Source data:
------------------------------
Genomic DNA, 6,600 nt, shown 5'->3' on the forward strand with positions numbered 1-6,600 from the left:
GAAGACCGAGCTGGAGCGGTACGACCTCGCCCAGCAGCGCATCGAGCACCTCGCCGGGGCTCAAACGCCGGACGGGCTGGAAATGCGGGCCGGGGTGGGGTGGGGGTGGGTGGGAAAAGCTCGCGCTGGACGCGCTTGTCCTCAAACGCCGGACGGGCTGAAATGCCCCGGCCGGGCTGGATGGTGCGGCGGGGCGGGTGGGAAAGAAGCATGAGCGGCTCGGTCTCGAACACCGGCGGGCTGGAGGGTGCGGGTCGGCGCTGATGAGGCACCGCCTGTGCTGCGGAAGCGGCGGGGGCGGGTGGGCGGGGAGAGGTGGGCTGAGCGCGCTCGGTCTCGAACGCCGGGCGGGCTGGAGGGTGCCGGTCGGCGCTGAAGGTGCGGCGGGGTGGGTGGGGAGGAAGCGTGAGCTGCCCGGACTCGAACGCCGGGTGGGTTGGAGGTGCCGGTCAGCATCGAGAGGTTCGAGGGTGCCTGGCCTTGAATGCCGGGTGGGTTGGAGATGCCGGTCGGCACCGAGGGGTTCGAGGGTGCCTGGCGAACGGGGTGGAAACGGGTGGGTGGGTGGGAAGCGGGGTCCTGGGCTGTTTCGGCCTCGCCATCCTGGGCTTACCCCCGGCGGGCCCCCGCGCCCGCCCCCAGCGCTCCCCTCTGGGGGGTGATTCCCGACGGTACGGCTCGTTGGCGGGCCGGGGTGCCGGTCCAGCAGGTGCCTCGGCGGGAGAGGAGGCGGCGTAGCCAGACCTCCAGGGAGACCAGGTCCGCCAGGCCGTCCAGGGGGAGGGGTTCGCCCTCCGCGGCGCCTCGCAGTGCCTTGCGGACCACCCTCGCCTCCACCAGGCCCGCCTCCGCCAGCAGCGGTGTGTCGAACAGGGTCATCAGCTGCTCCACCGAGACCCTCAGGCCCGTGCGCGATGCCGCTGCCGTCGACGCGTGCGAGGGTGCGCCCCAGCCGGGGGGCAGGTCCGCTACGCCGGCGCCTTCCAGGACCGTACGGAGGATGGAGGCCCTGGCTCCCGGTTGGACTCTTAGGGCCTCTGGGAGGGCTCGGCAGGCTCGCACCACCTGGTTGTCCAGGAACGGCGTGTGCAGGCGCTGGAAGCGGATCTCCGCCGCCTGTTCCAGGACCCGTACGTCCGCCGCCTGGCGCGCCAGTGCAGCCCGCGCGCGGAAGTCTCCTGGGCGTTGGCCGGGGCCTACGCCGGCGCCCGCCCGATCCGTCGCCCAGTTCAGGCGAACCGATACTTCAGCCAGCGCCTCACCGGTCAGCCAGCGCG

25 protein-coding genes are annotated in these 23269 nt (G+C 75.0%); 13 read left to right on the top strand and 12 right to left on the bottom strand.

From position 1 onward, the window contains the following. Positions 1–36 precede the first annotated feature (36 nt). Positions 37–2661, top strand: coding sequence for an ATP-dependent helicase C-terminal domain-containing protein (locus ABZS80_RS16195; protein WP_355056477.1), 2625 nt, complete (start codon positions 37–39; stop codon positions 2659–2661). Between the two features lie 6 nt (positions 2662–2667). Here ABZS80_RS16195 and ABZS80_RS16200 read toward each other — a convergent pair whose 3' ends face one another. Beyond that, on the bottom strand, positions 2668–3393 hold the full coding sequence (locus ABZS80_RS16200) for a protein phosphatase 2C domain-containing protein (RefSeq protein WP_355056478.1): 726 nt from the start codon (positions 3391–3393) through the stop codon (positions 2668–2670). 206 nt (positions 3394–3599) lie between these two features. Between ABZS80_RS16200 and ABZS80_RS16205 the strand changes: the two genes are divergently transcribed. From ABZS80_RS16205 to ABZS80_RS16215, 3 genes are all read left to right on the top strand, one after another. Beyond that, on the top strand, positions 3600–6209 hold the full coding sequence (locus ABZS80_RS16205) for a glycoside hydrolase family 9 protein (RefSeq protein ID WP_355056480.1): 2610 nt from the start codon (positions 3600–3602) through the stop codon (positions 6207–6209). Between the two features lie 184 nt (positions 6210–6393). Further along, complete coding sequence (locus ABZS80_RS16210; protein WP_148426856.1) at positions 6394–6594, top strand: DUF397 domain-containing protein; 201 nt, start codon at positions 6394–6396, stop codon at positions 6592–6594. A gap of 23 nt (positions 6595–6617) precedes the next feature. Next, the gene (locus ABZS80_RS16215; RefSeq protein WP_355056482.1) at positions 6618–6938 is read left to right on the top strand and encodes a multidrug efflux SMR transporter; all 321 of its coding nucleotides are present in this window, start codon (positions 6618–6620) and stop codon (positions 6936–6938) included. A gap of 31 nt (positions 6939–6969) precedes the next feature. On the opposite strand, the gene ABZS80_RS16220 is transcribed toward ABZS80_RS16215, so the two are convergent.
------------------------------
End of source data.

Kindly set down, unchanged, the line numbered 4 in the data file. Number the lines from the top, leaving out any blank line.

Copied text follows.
From position 1 onward, the window contains the following. Positions 1–36 precede the first annotated feature (36 nt). Positions 37–2661, top strand: coding sequence for an ATP-dependent helicase C-terminal domain-containing protein (locus ABZS80_RS16195; protein WP_355056477.1), 2625 nt, complete (start codon positions 37–39; stop codon positions 2659–2661). Between the two features lie 6 nt (positions 2662–2667). Here ABZS80_RS16195 and ABZS80_RS16200 read toward each other — a convergent pair whose 3' ends face one another. Beyond that, on the bottom strand, positions 2668–3393 hold the full coding sequence (locus ABZS80_RS16200) for a protein phosphatase 2C domain-containing protein (RefSeq protein WP_355056478.1): 726 nt from the start codon (positions 3391–3393) through the stop codon (positions 2668–2670). 206 nt (positions 3394–3599) lie between these two features. Between ABZS80_RS16200 and ABZS80_RS16205 the strand changes: the two genes are divergently transcribed. From ABZS80_RS16205 to ABZS80_RS16215, 3 genes are all read left to right on the top strand, one after another. Beyond that, on the top strand, positions 3600–6209 hold the full coding sequence (locus ABZS80_RS16205) for a glycoside hydrolase family 9 protein (RefSeq protein ID WP_355056480.1): 2610 nt from the start codon (positions 3600–3602) through the stop codon (positions 6207–6209). Between the two features lie 184 nt (positions 6210–6393). Further along, complete coding sequence (locus ABZS80_RS16210; protein WP_148426856.1) at positions 6394–6594, top strand: DUF397 domain-containing protein; 201 nt, start codon at positions 6394–6396, stop codon at positions 6592–6594. A gap of 23 nt (positions 6595–6617) precedes the next feature. Next, the gene (locus ABZS80_RS16215; RefSeq protein WP_355056482.1) at positions 6618–6938 is read left to right on the top strand and encodes a multidrug efflux SMR transporter; all 321 of its coding nucleotides are present in this window, start codon (positions 6618–6620) and stop codon (positions 6936–6938) included. A gap of 31 nt (positions 6939–6969) precedes the next feature. On the opposite strand, the gene ABZS80_RS16220 is transcribed toward ABZS80_RS16215, so the two are convergent.